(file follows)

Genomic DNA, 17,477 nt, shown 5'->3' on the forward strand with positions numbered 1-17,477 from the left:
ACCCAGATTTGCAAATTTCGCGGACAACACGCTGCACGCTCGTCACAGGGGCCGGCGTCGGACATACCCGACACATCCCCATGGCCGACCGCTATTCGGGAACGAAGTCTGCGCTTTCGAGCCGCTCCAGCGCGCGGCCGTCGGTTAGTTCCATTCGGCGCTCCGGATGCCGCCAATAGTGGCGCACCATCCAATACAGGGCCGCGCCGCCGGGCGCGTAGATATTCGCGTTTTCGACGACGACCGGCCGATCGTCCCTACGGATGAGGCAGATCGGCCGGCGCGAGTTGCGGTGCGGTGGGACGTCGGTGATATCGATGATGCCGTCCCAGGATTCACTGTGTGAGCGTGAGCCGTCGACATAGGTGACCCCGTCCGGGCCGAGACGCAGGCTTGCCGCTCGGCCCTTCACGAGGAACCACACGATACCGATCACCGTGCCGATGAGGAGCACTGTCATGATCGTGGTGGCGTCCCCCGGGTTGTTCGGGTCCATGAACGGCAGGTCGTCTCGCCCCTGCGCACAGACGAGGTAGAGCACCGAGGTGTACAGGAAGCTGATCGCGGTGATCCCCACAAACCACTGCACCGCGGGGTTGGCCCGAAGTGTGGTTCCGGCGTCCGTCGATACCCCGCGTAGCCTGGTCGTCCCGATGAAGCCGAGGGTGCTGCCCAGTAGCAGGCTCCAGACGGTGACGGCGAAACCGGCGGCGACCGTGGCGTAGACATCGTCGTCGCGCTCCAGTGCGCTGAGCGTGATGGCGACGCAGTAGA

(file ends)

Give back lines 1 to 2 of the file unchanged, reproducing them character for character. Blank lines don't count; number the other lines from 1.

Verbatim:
Genomic DNA, 17,477 nt, shown 5'->3' on the forward strand with positions numbered 1-17,477 from the left:
ACCCAGATTTGCAAATTTCGCGGACAACACGCTGCACGCTCGTCACAGGGGCCGGCGTCGGACATACCCGACACATCCCCATGGCCGACCGCTATTCGGGAACGAAGTCTGCGCTTTCGAGCCGCTCCAGCGCGCGGCCGTCGGTTAGTTCCATTCGGCGCTCCGGATGCCGCCAATAGTGGCGCACCATCCAATACAGGGCCGCGCCGCCGGGCGCGTAGATATTCGCGTTTTCGACGACGACCGGCCGATCGTCCCTACGGATGAGGCAGATCGGCCGGCGCGAGTTGCGGTGCGGTGGGACGTCGGTGATATCGATGATGCCGTCCCAGGATTCACTGTGTGAGCGTGAGCCGTCGACATAGGTGACCCCGTCCGGGCCGAGACGCAGGCTTGCCGCTCGGCCCTTCACGAGGAACCACACGATACCGATCACCGTGCCGATGAGGAGCACTGTCATGATCGTGGTGGCGTCCCCCGGGTTGTTCGGGTCCATGAACGGCAGGTCGTCTCGCCCCTGCGCACAGACGAGGTAGAGCACCGAGGTGTACAGGAAGCTGATCGCGGTGATCCCCACAAACCACTGCACCGCGGGGTTGGCCCGAAGTGTGGTTCCGGCGTCCGTCGATACCCCGCGTAGCCTGGTCGTCCCGATGAAGCCGAGGGTGCTGCCCAGTAGCAGGCTCCAGACGGTGACGGCGAAACCGGCGGCGACCGTGGCGTAGACATCGTCGTCGCGCTCCAGTGCGCTGAGCGTGATGGCGACGCAGTAGA